Overall Score: 9/10 Riffs: 9/10 Breakdowns: 9/10 Songwriting: 8/10 Pros: A ridiculously good time that keeps Malevolence’s momentum moving forward. Cons: They’ve already nailed their sound so don’t expect any eyebrow-raising choices.
Ask anyone with a pre-existing relationship with MALEVOLENCE and their music and they will tell you they’re one of the most underrated bands to come out in the 2010s. Whilst they’ve always been beloved in their circles, keeping up their momentum has been their biggest hurdle but the tides are starting to turn. After reaching new heights with their 2020 EP The Other Side, MALEVOLENCE proved what many had known for a long time during their sets at the Download Pilot and Bloodstock. They will win people over if you can get them in front of their faces.
Finally delivering on striking whilst the iron is hot, MALEVOLENCE‘s third full-length album Malicious Intent looks to continue winning over new fans and turn the existing ones into die-hards. In their first two records, Reign of Suffering (2013) & Self Supremacy (2017), they nailed down their style and sharpened the edges. Picture hardcore but with huge Pantera riffs and grooves and you’re basically there with them, oh and they’re really good at it. Nothing has changed here but that’s for the better, Malicious Intent is packed with huge grooves that make every riff, lyric and beatdown hit that much harder.
If that description of their sound didn’t alert you to how direct this album is, the opening run of tracks will hit you like a homerun. After opening the record with the title track, which is essentially a sub 2-minute intro with a breakdown, the album’s singles come at you one after another. It’s a barrage of bounce that whilst it would be impossible to keep up this level of pure energy and aggression, it solidifies Malicious Intent’s status as one of the most fun listens of the year.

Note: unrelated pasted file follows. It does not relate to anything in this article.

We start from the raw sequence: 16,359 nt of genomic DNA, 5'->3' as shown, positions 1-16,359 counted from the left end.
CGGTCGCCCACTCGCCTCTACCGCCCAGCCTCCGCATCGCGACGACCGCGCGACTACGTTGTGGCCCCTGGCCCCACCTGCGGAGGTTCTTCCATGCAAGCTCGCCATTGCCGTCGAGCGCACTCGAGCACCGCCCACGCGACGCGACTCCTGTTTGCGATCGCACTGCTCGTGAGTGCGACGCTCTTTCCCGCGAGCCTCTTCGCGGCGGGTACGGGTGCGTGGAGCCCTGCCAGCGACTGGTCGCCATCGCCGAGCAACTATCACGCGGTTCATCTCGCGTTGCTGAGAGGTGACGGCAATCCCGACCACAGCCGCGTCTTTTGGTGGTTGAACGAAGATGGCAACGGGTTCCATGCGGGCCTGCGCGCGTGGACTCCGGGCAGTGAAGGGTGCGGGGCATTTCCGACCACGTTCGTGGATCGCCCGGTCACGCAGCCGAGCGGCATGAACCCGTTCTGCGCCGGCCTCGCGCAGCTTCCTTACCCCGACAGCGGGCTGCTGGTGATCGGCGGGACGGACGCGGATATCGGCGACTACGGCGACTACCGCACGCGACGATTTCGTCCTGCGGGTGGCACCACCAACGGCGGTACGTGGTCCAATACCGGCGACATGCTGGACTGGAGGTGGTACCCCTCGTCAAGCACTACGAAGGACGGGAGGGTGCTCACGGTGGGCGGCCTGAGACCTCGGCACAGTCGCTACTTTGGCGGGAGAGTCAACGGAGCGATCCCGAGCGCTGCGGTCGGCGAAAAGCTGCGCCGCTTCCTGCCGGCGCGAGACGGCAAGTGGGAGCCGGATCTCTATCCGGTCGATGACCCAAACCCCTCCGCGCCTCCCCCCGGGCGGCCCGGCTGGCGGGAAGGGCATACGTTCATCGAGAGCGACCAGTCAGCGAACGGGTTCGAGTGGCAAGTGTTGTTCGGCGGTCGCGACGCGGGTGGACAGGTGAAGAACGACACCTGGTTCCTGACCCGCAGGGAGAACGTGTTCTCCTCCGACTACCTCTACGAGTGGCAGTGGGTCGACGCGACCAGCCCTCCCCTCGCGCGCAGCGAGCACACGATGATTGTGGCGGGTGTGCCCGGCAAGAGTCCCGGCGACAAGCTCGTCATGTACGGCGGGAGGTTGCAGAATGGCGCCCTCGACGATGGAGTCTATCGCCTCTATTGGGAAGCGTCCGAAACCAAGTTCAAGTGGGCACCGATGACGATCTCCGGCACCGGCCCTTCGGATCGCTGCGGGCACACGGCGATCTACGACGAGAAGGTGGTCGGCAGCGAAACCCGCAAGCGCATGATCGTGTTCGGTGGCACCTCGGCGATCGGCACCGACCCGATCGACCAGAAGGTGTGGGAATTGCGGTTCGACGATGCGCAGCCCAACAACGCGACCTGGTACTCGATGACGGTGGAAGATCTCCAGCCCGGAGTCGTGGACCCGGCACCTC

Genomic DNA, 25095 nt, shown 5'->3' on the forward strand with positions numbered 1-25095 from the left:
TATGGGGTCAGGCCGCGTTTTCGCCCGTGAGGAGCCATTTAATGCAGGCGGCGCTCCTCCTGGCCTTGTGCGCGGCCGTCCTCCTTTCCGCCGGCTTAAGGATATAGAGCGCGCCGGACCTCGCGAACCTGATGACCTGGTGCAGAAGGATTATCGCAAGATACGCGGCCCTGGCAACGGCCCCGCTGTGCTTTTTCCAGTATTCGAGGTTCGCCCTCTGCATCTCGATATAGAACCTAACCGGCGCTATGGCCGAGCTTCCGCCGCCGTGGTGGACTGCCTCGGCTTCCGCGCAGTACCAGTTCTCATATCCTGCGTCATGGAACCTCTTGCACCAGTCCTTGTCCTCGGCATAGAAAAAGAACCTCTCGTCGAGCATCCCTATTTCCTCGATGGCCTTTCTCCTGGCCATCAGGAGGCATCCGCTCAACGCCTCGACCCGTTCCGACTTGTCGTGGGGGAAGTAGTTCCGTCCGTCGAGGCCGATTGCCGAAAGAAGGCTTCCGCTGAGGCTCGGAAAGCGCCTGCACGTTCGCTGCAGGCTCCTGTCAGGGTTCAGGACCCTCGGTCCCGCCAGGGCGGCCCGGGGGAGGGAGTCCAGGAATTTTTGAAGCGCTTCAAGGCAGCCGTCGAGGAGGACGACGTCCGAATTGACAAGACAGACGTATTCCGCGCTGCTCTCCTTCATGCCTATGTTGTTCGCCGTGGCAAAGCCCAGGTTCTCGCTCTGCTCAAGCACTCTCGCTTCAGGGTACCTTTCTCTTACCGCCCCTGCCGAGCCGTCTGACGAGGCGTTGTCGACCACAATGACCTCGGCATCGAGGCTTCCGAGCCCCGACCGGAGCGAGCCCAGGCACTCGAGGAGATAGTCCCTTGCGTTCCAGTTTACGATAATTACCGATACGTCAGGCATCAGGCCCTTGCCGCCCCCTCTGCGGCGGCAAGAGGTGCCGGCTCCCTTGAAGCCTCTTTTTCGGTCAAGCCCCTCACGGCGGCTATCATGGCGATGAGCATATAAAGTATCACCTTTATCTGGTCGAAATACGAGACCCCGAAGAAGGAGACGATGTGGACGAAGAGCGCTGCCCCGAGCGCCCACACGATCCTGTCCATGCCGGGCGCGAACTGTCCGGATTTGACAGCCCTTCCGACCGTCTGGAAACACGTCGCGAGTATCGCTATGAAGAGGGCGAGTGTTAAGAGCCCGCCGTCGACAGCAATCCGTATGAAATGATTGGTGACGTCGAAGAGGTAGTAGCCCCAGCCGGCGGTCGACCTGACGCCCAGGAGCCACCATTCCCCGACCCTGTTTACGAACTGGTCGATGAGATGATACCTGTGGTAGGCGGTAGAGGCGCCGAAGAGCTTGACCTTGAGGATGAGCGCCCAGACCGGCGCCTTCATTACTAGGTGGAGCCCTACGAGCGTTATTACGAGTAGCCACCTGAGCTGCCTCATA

One aspect of their sound that has taken some time to perfect is their use of vocal melody, courtesy of guitarist Konan Hall. His incredibly deep clean vocals are the bands best kept secret weapon and they’ve become more confident in knowing when to let the safety off. With a tone that will instantly make you think of Kirk Windstein (Crowbar), the melodic vocals never take away from the tone of the track, instead it feels like they’re just adding another weight on top of it to make it even denser. Lead single On Broken Glass is the best chorus the band has ever written because of how it makes use of Hall’s vocals to raise the track up to immeasurable heights. If a festival headliner wrote that chorus you would be hearing it echo around Donington Park for years to come.
The other side (pun intended) to Hall’s vocals comes in their slowed down and stripped back tracks which tend to appear once per project. Their 2020 EP release was a massive step forward in using this skill set to prove they weren’t just a beatdown band and it’s repeated here on the track Higher Place. Whilst they worked out the right formula for Malevolence a long time ago, they’ve slowly added this string to their bow without alienating any of their fans which isn’t an easy task when introducing ballads into hardcore.
Malicious Intent doesn’t attempt to tread much new ground but that isn’t something MALEVOLENCE needs right now from a record. They’re so good at what they do and they finally feel like they’re in the right place to bring crowds of people into the fold. Their third studio album keeps the pace with their previous work but more importantly, it keeps the wheels of the band turning. Expect this to be on repeat this year as a go-to good time album for the summer.
Malevolence’s Malicious Intent is available on Friday May 20th via Nuclear Blast Records. You can also catch the band performing at Download on Saturday 11th June.